RATIONALE AND OBJECTIVES. The authors assess the effect of preheating ionic and nonionic contrast media on regional electrophysiologic and/or hemodynamic side effects during coronary arteriography.
METHODS. The authors injected 6 mL of nonionic (iohexol) and ionic (ioxaglate) low-osmolality contrast media and NaCI 0.9% twice, at 20°C and 37°C, into the left coronary artery in eight open-chest dogs. To study regional electrophysiologic effects, the authors measured monophasic action potential duration (MAPD) using an epicardial suction electrode placed in the contrast-perfused area. Hemodynamic effects were studied by recording left ventricular systolic pressure (LVSP), mean aortic pressure, LV end diastolic pressure (LVEDP), LV dP/ dtmax, and cardiac output.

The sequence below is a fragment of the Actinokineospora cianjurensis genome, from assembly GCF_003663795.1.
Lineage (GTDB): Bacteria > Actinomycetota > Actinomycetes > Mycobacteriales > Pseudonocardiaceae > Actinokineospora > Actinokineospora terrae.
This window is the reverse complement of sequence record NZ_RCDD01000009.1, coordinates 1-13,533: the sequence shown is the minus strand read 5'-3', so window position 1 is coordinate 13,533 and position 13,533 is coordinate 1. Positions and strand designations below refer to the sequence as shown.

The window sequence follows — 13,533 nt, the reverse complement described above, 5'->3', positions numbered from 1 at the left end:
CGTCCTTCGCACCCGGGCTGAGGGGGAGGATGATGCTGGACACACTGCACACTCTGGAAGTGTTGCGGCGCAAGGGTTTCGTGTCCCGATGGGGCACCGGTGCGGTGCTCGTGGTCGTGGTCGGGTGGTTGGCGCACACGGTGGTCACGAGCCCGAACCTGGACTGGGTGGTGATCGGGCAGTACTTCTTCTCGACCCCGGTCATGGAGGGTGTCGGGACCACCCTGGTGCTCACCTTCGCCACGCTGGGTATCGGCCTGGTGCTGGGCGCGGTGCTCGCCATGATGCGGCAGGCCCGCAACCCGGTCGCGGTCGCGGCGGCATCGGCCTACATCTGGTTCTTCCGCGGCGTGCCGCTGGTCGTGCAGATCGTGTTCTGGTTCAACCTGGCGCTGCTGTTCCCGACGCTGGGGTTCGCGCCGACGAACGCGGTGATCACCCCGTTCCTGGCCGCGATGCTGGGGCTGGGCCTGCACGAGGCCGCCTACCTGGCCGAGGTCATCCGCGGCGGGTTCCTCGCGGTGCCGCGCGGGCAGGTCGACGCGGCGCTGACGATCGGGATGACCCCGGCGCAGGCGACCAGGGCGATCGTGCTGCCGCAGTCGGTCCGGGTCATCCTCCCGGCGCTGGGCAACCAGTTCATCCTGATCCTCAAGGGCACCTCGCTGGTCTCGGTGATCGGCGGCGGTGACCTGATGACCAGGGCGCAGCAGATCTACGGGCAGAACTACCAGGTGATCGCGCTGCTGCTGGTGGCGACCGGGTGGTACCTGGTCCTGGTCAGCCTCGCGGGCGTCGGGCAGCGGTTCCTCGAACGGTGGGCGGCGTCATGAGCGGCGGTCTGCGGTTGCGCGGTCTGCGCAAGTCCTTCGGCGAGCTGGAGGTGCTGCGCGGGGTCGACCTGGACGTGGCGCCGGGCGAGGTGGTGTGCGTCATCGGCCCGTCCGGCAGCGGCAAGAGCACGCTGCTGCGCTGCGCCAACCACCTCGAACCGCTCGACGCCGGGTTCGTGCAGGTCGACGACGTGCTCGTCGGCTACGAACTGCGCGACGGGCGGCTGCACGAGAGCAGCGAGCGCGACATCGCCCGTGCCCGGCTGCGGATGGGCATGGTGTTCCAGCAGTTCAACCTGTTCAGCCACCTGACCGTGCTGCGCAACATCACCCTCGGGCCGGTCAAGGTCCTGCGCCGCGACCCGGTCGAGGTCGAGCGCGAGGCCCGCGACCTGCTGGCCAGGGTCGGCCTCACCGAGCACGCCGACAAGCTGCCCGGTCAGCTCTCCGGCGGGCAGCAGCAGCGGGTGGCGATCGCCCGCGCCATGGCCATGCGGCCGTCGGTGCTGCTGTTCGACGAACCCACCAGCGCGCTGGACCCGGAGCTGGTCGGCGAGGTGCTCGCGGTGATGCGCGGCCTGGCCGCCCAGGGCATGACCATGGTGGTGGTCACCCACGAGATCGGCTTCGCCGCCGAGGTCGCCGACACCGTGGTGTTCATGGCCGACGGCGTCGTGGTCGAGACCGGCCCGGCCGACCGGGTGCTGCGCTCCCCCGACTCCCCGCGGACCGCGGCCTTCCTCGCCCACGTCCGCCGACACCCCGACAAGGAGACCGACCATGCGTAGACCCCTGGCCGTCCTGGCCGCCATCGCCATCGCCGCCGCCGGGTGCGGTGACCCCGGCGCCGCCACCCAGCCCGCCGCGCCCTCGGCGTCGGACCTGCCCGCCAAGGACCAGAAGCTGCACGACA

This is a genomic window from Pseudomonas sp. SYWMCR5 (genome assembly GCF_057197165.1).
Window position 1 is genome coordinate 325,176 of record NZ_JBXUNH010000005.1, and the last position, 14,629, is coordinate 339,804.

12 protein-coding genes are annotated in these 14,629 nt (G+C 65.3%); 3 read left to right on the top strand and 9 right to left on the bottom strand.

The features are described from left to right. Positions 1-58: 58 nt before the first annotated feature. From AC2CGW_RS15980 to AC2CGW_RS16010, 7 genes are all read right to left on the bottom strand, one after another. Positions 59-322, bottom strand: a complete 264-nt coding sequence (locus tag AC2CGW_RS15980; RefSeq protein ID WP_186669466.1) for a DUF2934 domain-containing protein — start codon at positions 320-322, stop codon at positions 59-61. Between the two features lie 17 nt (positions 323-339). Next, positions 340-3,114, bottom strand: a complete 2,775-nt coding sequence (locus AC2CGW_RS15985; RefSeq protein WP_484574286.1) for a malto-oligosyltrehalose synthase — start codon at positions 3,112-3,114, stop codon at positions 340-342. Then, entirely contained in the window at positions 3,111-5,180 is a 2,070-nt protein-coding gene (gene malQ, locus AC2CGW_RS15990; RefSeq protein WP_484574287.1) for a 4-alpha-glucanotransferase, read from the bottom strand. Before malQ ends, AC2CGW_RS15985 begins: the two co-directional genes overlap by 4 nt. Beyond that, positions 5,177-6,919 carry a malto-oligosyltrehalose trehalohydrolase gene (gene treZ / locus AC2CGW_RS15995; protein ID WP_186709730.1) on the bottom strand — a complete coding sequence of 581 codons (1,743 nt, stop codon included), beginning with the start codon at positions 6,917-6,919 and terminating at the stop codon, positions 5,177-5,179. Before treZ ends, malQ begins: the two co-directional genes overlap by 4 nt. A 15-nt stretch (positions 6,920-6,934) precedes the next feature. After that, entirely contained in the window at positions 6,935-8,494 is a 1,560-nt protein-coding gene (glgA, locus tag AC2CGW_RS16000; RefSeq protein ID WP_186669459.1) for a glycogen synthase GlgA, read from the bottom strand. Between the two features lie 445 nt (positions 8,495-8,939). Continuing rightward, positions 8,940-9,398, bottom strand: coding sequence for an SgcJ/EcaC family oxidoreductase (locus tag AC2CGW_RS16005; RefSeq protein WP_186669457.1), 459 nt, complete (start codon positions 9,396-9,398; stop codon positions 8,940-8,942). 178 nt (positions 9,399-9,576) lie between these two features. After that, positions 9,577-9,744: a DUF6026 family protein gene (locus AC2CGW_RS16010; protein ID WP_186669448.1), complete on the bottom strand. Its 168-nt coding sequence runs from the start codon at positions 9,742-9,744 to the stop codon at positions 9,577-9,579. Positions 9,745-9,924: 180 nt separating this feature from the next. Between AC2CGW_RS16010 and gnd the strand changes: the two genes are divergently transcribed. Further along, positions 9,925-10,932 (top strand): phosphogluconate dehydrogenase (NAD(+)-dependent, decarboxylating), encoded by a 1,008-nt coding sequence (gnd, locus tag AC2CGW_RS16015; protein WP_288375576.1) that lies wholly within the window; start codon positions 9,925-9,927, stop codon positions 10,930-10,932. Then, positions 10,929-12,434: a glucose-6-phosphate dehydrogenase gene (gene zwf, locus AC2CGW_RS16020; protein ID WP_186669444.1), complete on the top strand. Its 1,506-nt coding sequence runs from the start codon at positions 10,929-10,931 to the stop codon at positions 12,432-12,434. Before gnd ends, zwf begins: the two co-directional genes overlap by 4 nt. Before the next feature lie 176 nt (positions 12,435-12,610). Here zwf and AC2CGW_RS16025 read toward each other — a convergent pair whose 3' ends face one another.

RESULTS. Ioxaglate and iohexol prolonged MAPD more at 20°C than at 37°C. NaCI 0.9% prolonged MAPD only when injected at 20°C. The temperature of iohexol did not significantly influence LV pressures (LVPs) or LV dP/dtmax. Ioxaglate increased LVEDP and decreased LV dP/dtmax more at 20°C than at 37°C 10 seconds after injection.
CONCLUSIONS. In dogs, contrast media, preheated to body temperature before selective injection during coronary arteriography, reduced dispersion of repolarization and reduced the risk of serious cardiovascular complications.
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